Nigeria has continued to lose enormous revenue as 30 per cent of the 65 per cent of cargoes destined for Nigeria are diverted to other West Africa countries due to the failure by successive governments in Nigeria to put in place appropriate policies to reverse the trend. Managing Director and Chief Executive Officer of Cowry Asset, Mr. Johnson Chukwu, who made the revelation over the weekend, said that only 30 per cent of the cargoes are discharged in Nigeria because of high import charges, bad port roads and rarity of port infrastructure to facility trade.
This is just as local manufacturers and other industry operators in the country have cried out over high charges by shipping companies, describing it as a cankerworm that has forced so many companies into extinction.
The stakeholders, including the Manufacturers Association of Nigeria (MAN) and National Association of Chambers of Commerce, Industry, Mines and Agriculture (NACIMMA), Association Of Nigerian Licensed Customs Agents (ANCLA) and National Association of Government Approved Freight Forwarders (NAGAFF), among others who gathered at a maritime industry summit in Lagos over the weekend, bemoaned the effect of high port charges on the survival of their businesses.
In his keynote address on ‘Port Charges: How Plausible,’ at the first National Conference of Shipping Correspondents Association of Nigeria (SCAN), in Lagos, Chukwu wondered why Nigeria should allow Cote d’Ivoire to build the largest seaport in Africa when a larger chunk of cargoes are destined to Nigeria.
According to him, right now, Nigeria is rated the largest supplier and manufacturer of cement but there is no effort to put facilities in place to export the product.
He warned that if the common ECOWAS tariff is fully implemented, Nigeria will lose businesses because the common ECOWAS tariff means that once a tariff is paid in one country, no other tariff will be paid in any other country in West Africa.
To this end, he absolved the terminal operators of the high charges, pointing out that the operators, having faced a lot of infrastructural challenges which impact negatively on their business, it makes some business sense if they hike charges to recover their expenses.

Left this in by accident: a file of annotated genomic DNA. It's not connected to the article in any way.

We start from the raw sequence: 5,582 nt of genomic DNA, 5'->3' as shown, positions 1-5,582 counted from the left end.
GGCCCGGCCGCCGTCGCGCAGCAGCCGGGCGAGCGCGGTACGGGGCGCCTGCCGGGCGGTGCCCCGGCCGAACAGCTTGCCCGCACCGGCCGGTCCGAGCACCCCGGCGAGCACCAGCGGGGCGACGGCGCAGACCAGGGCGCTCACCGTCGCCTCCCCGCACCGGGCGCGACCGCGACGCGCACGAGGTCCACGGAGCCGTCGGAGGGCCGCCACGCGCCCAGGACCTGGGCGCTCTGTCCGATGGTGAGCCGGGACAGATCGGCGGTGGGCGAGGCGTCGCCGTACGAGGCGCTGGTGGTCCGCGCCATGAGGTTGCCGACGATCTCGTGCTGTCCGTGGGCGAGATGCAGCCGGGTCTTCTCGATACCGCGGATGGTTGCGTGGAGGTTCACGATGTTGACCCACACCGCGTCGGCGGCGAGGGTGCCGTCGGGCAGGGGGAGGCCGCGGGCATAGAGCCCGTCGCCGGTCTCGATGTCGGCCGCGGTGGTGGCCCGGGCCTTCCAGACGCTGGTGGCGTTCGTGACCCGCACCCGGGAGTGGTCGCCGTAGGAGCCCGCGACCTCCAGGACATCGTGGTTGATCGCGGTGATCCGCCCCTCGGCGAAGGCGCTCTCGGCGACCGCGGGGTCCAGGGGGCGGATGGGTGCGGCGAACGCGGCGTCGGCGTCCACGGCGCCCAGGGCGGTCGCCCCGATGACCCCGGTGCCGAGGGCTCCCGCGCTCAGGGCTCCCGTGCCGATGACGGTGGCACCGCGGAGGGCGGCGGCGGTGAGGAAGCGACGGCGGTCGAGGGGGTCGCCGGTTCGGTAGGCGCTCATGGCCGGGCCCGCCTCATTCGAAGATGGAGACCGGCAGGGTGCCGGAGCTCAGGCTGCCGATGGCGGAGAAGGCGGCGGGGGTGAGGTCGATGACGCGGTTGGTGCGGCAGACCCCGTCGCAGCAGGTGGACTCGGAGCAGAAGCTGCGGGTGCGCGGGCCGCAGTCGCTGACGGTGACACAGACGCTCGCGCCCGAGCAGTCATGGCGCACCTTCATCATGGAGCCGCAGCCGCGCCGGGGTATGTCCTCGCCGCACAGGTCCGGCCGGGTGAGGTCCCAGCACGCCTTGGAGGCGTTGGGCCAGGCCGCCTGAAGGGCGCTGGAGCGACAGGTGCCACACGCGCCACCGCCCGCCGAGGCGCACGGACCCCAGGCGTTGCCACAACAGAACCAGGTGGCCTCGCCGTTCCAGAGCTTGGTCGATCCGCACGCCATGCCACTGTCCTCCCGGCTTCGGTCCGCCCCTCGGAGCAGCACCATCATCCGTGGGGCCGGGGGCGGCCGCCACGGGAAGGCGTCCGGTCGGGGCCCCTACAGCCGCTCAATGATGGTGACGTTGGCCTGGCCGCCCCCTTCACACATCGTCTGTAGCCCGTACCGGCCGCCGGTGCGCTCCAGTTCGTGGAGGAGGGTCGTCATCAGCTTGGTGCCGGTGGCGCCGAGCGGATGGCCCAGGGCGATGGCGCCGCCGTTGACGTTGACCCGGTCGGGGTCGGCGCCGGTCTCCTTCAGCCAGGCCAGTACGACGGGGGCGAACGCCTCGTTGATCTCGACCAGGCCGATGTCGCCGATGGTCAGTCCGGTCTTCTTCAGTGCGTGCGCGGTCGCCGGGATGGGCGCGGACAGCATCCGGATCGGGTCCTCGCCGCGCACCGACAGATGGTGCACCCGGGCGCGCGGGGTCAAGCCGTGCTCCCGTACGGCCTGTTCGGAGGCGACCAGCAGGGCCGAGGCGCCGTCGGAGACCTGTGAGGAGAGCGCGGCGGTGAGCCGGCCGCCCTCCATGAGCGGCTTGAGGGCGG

President, MAN, Frank Udemba Jacobs, said port charges are major source of worries for the manufacturers and have contributed to high cost of production.
Jacobs, who was represented by Niran Olajobi, who called for reasonable ports charges, bemoaned the deplorable of ports access roads and the gridlock, which have contributed to the charges, urged the government to immediately fix the roads.
President, NACIMMA, Mrs. Alaba Lawson, commended the federal government on the initiatives of the Presidential Enabling Business Environment Council (PEBEC) for its action plan aimed at creating enabling environment and easy movement of goods across borders, calling for full implementation of the action plan.
In her remarks, the Managing Director of Nigerian Ports Authority (NPA), Ms. Hadiza Bala Usman said that NPA as a regulator has a tariff price which encourages a unified charge.
Usman, who was represented by the Manager Audit, Mrs. Sarah Oghomienor, however, acknowledged that port charges are designed to cover operational expenses because everybody is in business to make profit.
Port charges, she further noted, is a result of all deficiencies like the road infrastructure.
But the Director General of Nigerian Maritime Administration and Safety Agency (NIMASA), Dr. Dakuku Peterside, said that the federal government of Nigeria official gazette no 158 Marine Environment Management (sea protection levy) Regulation 2012 empowers NIMASA to impose levies on all commercially operating vessels of 100 GT and above in Nigerian waters.
Peterside who spoke through the Head Shipping Development, Mr. Ogadi Anthony said that the agency introduced the Marine Environment Sea Protection Levy via the Marine Notice dated August 9, 2012.
The Sea Protection Levy (SPL) is to be paid by all commercially operating vessels of 100 GT and above in Nigerian waters and also on all potential oil polluters, installations and pipelines.